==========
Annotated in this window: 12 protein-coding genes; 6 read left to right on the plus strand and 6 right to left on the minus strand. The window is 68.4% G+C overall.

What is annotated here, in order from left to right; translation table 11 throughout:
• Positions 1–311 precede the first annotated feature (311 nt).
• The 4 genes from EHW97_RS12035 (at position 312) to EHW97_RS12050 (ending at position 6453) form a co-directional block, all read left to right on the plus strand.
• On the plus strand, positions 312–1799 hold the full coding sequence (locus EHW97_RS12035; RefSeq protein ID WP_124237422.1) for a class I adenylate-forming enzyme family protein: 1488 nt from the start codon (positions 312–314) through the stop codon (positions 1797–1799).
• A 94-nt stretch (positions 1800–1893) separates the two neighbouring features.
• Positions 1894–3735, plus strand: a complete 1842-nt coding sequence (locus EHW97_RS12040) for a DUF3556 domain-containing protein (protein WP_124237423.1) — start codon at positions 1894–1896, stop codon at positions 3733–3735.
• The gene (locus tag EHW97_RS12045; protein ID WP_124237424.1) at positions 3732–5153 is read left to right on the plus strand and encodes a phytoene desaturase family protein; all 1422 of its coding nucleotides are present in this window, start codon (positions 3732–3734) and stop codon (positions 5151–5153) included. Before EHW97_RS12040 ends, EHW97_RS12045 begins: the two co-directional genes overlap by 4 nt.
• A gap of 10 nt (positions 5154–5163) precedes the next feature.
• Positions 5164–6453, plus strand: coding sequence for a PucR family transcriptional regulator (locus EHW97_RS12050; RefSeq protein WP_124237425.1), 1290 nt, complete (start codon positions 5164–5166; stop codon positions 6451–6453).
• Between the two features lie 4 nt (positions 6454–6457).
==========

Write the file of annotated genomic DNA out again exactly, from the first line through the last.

Annotated in this window: 12 protein-coding genes; 6 read left to right on the plus strand and 6 right to left on the minus strand. The window is 68.4% G+C overall.

What is annotated here, in order from left to right; translation table 11 throughout:
• Positions 1–311 precede the first annotated feature (311 nt).
• The 4 genes from EHW97_RS12035 (at position 312) to EHW97_RS12050 (ending at position 6453) form a co-directional block, all read left to right on the plus strand.
• On the plus strand, positions 312–1799 hold the full coding sequence (locus EHW97_RS12035; RefSeq protein ID WP_124237422.1) for a class I adenylate-forming enzyme family protein: 1488 nt from the start codon (positions 312–314) through the stop codon (positions 1797–1799).
• A 94-nt stretch (positions 1800–1893) separates the two neighbouring features.
• Positions 1894–3735, plus strand: a complete 1842-nt coding sequence (locus EHW97_RS12040) for a DUF3556 domain-containing protein (protein WP_124237423.1) — start codon at positions 1894–1896, stop codon at positions 3733–3735.
• The gene (locus tag EHW97_RS12045; protein ID WP_124237424.1) at positions 3732–5153 is read left to right on the plus strand and encodes a phytoene desaturase family protein; all 1422 of its coding nucleotides are present in this window, start codon (positions 3732–3734) and stop codon (positions 5151–5153) included. Before EHW97_RS12040 ends, EHW97_RS12045 begins: the two co-directional genes overlap by 4 nt.
• A gap of 10 nt (positions 5154–5163) precedes the next feature.
• Positions 5164–6453, plus strand: coding sequence for a PucR family transcriptional regulator (locus EHW97_RS12050; RefSeq protein WP_124237425.1), 1290 nt, complete (start codon positions 5164–5166; stop codon positions 6451–6453).
• Between the two features lie 4 nt (positions 6454–6457).